OBLIGATIONS OF PARENTS. 83
care to cultivate those powers which enable him to command wealth, rather than those which ensure peace of mind. He excites him to effort by emulation, rather than by a sense of duty; he infuses into him a love of high places, rather than a love of his fellow-men. And what is all this but the immolation of a child on the altar of ambition by a parent's hands? a sacrifice rendered still more odious by the hypocrisy of the pretence, that it is for the benefit of the victim.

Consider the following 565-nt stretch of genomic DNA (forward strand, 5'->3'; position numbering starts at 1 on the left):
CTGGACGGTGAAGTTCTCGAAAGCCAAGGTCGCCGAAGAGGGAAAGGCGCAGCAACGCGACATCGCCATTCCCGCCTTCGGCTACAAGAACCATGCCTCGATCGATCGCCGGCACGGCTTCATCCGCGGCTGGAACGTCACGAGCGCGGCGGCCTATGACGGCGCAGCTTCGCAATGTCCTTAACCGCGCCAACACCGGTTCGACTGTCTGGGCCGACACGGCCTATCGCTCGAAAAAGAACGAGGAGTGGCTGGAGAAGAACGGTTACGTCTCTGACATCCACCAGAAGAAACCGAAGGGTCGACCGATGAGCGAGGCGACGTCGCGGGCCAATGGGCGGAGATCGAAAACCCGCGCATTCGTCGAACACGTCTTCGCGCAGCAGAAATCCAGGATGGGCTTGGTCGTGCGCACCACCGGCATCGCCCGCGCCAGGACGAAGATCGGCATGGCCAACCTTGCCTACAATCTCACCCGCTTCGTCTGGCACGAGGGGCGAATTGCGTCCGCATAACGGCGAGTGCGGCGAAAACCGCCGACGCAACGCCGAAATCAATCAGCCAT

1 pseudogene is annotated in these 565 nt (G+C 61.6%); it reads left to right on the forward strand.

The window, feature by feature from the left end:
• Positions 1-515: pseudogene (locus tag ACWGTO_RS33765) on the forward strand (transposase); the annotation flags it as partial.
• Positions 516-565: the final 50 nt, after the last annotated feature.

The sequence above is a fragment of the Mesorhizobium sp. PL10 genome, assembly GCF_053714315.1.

This may seem harsh language; but I am extremely solicitous to warn parents of errors into which the fashion of the times is likely to lead them. Let the rich especially beware lest they expose their children to ruin. The path that spreads before the offspring of the poor, though rugged and often thorny, though steep and difficult to climb, is still less dangerous than the giddy sea upon which the children of the rich must make the voyage of life. The former are hedged in by fences, and are thus likely to be kept from going astray. But who shall guide the youth whose sail is filled with the tempest breezes of passion, and before whom is spread the boundless ocean of pleasure ! The extract which follows, addressed to a rich man,